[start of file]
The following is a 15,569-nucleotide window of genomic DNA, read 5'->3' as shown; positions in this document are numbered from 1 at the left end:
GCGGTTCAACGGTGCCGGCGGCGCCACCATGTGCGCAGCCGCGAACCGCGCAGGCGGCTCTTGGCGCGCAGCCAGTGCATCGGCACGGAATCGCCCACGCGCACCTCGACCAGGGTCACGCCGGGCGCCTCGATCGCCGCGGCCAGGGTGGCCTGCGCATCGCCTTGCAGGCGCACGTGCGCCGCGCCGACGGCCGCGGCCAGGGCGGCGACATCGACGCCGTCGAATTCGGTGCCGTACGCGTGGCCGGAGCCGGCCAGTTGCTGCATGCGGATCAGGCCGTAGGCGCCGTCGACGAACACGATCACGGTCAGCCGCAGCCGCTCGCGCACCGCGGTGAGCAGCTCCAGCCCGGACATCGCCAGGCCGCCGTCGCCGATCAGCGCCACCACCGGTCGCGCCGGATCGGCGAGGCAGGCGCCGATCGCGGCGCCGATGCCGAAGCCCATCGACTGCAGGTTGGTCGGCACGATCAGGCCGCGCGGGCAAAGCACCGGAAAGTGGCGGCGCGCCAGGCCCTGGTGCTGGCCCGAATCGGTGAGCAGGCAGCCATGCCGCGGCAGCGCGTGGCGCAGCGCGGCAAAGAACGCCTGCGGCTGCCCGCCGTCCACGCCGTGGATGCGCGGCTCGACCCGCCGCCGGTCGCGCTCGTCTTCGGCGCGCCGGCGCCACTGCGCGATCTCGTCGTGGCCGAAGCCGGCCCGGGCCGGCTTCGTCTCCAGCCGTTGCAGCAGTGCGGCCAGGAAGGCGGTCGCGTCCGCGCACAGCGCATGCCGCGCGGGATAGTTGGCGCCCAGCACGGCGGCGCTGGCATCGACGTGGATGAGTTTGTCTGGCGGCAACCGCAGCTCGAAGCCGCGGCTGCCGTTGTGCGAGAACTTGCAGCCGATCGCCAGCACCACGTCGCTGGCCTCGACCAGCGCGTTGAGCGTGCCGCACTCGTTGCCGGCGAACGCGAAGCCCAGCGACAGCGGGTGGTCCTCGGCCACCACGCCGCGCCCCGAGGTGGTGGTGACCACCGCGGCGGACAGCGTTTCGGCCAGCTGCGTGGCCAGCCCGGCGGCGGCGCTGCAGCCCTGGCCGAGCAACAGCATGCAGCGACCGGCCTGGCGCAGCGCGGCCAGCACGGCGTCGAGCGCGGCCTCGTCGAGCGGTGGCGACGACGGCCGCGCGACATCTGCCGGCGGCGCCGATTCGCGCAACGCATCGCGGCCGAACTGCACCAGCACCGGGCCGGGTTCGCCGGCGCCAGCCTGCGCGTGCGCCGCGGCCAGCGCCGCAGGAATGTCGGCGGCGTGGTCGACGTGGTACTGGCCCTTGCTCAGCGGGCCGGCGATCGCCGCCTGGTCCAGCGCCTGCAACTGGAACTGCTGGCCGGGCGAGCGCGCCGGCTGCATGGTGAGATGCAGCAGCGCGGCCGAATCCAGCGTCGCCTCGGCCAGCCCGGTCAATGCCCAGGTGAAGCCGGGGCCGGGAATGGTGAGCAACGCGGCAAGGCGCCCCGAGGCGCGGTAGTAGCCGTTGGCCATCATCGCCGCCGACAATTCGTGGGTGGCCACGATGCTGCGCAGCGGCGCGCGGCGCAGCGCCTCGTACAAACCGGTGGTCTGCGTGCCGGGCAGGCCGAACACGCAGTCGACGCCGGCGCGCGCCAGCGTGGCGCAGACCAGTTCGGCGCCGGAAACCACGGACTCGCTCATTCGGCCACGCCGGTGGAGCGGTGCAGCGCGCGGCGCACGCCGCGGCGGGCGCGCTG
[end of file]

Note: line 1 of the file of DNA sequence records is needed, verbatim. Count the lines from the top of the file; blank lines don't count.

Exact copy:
The following is a 15,569-nucleotide window of genomic DNA, read 5'->3' as shown; positions in this document are numbered from 1 at the left end: